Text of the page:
The definition of Food Art or Eat Art usually describes the different artistic practices and implementations of food, dishes and ingredients used as creative material.
Food Art or Eat Art refers to a series of artistic practices which employ food as a creative material.
The artist Daniel Spoerri is known as the inventor of Eat Art and is one of the most significant representatives of object art and one of the founders of the artistic Nouveau Réalisme movement. In particular, the so-called snare-pictures, or tableau-piège in French, became famous. These are artistic portrayals, images and objects which were created around 1960.
Artists such as Daniel Spoerri and other assemblage artists created similar material pictures attaching daily situations such as used dishes, meal leftovers to a solid surface, for example a table-top or a desk blotter using synthetic resin. The snare-picture thus turned into a frozen snapshot of ‘a specific completed process of reality.’ A famous assemblage is the ‘Repas hongrois’, an example of such an art of accumulation. The viewer is ‘ensnared’ by thinking that the table with the leftovers is not hanging but rather standing. Other followers of Eat Art for example include edible art objects made from gingerbread.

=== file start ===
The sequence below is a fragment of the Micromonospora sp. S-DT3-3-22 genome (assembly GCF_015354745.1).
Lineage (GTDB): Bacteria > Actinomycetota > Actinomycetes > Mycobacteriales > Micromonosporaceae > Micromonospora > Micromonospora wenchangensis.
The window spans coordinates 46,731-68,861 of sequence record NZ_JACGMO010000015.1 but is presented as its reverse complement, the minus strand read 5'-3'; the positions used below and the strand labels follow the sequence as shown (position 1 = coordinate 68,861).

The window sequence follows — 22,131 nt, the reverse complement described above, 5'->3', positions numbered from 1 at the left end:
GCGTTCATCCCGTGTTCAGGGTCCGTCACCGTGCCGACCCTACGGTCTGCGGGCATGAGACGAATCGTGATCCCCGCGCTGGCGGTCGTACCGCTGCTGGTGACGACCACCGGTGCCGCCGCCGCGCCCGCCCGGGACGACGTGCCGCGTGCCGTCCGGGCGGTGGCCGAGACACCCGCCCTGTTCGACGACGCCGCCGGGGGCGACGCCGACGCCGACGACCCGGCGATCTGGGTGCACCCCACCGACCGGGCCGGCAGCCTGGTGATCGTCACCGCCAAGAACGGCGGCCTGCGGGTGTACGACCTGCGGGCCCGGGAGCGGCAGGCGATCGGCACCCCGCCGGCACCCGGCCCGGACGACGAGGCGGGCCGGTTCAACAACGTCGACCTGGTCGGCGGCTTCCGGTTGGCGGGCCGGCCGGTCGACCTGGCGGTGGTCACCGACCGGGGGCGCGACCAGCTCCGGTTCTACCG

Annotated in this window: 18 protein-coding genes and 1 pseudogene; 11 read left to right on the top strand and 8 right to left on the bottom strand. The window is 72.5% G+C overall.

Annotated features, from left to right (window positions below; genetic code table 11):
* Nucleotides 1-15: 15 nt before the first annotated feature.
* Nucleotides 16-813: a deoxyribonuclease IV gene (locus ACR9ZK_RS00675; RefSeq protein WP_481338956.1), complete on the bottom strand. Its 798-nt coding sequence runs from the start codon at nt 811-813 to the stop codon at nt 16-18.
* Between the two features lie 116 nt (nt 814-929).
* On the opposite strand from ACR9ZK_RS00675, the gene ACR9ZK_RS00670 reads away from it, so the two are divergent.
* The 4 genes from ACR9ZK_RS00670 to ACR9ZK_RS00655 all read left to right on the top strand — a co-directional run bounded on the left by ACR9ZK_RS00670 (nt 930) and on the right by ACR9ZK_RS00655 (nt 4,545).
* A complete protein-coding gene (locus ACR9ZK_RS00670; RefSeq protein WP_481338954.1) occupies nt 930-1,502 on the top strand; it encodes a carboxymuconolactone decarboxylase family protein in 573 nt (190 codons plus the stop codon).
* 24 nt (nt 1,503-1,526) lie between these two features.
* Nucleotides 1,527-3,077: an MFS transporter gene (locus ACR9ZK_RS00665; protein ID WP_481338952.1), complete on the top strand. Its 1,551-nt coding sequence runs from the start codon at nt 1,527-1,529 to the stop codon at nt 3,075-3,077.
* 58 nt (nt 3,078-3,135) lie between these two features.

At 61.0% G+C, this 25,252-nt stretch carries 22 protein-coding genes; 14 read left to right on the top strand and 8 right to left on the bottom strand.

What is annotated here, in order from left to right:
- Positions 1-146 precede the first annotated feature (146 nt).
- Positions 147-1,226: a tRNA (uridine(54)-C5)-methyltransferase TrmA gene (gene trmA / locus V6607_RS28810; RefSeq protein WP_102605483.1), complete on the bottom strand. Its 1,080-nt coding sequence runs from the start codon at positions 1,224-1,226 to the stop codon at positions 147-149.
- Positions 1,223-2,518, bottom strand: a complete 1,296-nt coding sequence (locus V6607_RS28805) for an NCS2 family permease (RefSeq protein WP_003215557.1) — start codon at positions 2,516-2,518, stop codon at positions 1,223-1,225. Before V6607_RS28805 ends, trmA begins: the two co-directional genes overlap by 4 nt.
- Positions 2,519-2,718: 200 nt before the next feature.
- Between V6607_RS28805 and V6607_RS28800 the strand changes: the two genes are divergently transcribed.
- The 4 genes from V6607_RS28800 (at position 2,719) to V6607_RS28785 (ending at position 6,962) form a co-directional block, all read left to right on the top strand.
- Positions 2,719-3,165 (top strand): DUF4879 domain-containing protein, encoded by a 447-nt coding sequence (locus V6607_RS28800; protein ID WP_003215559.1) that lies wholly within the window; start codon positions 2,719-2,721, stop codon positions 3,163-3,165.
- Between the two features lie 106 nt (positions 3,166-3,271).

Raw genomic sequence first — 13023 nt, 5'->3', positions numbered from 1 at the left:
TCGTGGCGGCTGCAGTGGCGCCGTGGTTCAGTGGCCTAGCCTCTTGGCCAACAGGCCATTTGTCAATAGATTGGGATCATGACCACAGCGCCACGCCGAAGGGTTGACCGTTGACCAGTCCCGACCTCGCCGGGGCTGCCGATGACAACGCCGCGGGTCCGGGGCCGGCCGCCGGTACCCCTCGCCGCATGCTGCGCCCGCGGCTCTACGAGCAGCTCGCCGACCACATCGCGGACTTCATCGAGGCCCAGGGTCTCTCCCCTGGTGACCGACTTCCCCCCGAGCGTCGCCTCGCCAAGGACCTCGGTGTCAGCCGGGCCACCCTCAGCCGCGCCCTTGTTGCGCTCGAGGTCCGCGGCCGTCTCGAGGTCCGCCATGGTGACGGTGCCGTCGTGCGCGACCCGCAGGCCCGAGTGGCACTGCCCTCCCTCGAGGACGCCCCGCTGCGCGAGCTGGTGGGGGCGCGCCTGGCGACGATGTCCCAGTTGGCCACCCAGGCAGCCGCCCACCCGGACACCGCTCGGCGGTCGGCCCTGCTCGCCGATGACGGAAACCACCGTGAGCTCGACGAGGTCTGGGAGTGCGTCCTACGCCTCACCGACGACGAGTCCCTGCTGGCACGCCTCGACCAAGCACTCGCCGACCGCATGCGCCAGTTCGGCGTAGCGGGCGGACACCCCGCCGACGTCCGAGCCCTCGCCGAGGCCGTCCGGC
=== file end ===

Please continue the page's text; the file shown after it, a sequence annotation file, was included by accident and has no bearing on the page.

Food Art by Thomas Sixt is photography depicting ingredients, dishes and drinks. These always feature a snapshot. A parallel to the snare-pictures can be drawn based on the strong macro-shots of the objects. The viewer delves deep into an object while what the object actually is, is not necessarily clear at first. The snare in this case is ‘not recognising’ a common dish or ingredient which only becomes recognisable to the viewer in a second step.